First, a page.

LOS ANGELES (CBSLA) — A safety expert is sharing tips to help parents and caregivers talk to children about violence in the wake of this week’s deadly mass shootings.
President of Safe Kids, Inc., Adam Coughran, promotes having age-appropriate conversations early.READ MORE: 2 Long Beach Grocery Stores Shutting Down Saturday Over Hero Pay Law
“The younger, the better,” Coughran said.
“Look at kindergartners and first-graders and the plan starts with: there are people who hurt and people who help,” he explained. “Start the conversation that there might be harmful people in the world and if a harmful person find us, here’s what we should do.”
Having an honest conversation through storytelling, he says, can sometimes help.READ MORE: Armed Suspect Caught On Camera Robbing Group Of People In A West Hollywood Alley
“Talk about those harmful people and helpful people and understand that not everyone in the world might be helpful and relate it to things they are used to — maybe villains and superhero stories, other stories that they’ve read — and start to piece together the story,” he continued, encouraging: “Be sensitive to their fears what they’re telling you.”
Coughran encourages caregivers to make clear plans and remain vigilant.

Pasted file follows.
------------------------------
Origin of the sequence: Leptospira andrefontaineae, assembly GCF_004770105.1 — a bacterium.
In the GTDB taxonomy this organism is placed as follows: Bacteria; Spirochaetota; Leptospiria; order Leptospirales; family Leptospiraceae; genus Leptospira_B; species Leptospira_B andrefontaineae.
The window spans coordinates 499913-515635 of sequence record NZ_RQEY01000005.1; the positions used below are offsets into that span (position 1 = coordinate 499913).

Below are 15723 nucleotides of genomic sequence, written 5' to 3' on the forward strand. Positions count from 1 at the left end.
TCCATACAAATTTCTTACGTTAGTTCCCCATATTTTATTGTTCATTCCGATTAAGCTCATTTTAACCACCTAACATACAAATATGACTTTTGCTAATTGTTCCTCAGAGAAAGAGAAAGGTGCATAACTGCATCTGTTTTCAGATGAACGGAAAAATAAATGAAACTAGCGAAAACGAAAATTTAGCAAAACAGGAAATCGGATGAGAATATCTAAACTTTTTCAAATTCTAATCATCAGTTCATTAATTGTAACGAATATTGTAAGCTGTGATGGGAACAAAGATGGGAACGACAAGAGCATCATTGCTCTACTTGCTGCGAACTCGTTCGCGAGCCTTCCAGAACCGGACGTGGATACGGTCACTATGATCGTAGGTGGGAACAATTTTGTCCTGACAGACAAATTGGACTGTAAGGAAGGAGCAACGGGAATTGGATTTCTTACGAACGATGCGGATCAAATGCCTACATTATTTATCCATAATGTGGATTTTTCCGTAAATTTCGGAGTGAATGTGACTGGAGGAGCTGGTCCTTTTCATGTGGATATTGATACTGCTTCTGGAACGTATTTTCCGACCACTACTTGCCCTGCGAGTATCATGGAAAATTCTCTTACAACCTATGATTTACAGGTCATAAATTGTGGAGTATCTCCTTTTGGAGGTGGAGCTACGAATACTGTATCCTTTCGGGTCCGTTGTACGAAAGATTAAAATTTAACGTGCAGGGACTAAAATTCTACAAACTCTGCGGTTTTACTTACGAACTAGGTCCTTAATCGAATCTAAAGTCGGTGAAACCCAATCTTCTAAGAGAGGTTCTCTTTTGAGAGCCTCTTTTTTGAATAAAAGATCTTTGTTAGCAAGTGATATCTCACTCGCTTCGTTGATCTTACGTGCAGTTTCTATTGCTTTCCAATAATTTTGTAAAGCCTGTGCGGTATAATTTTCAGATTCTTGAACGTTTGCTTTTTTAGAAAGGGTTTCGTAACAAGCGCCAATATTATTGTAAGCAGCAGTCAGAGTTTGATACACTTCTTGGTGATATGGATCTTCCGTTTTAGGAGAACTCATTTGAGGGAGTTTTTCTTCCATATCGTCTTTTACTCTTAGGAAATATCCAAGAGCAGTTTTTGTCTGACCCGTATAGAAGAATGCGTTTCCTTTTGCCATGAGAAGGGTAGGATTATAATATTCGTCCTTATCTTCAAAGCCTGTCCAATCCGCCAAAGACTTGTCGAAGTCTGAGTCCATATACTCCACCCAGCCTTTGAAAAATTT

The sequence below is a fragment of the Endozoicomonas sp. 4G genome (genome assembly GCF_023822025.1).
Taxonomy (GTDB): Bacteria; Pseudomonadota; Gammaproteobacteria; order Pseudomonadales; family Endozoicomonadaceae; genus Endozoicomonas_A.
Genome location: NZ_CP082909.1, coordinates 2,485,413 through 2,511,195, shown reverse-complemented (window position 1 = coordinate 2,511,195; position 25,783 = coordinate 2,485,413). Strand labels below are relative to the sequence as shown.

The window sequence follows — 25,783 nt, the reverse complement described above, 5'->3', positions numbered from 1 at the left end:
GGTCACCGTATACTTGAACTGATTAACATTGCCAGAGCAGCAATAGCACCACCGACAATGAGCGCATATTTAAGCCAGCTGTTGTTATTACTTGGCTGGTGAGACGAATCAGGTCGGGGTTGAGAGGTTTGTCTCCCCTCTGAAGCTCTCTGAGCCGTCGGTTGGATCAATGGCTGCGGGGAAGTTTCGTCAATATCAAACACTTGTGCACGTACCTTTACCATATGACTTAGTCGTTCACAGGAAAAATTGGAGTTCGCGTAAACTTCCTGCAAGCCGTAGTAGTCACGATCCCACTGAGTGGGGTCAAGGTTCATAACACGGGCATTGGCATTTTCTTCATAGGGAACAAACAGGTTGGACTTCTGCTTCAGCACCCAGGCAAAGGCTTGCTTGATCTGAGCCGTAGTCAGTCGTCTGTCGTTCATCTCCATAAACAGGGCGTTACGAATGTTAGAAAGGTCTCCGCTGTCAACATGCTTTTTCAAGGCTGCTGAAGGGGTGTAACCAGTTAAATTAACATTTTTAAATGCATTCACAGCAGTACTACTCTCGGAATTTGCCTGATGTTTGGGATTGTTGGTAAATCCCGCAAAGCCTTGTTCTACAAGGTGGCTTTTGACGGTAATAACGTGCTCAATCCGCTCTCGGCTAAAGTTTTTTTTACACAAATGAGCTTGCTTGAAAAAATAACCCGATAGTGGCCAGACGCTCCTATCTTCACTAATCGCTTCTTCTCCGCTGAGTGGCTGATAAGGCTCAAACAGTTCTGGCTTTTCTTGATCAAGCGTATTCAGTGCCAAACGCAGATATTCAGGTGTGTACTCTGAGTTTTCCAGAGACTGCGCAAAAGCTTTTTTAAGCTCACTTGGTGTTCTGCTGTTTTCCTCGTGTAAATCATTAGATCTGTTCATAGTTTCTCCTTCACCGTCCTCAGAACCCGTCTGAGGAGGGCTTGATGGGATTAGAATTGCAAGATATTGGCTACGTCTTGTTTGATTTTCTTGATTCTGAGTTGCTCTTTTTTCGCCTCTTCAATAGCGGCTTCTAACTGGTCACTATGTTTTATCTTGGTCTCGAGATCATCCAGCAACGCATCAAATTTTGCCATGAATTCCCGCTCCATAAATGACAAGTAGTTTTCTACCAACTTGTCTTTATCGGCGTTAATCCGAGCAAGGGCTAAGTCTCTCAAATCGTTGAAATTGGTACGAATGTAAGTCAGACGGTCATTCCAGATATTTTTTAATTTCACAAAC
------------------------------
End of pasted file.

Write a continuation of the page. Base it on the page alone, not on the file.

“When were out and about, whether at the mall or movie theater or a restaurant, be aware of loud noises and be aware of what they call the ‘jitters in the crowd.’ We are hearing stories about kids running to the mall yelling, ‘Active shooter!’ and number of adults didn’t really take them that seriously at first until they saw more and more people coming. So be aware. Listen to what’s going on,” he said. “Have a plan somewhere near the area to go to and unify.”
And, he says, give kids “permission” to “break the rules.”MORE NEWS: Motive Unknown After 8 Killed At Indianapolis FedEx Facility
“Kids are bound by rules all the time: ‘Don’t run in the hallway,’ ‘Don’t go outside the fence.’ So we look at: what are the times to break the rules? When might it be OK to run? And run to someone else’s house or into a store without you. It’s OK to give our kids permission to do things in an emergency might not normally do and give them permission to listen to their bodies. Their body is telling them to run or hide or do something to get them out of that scenario and let them know it’s okay ,” he said. “And that mom and dad the rest of their family will find them.”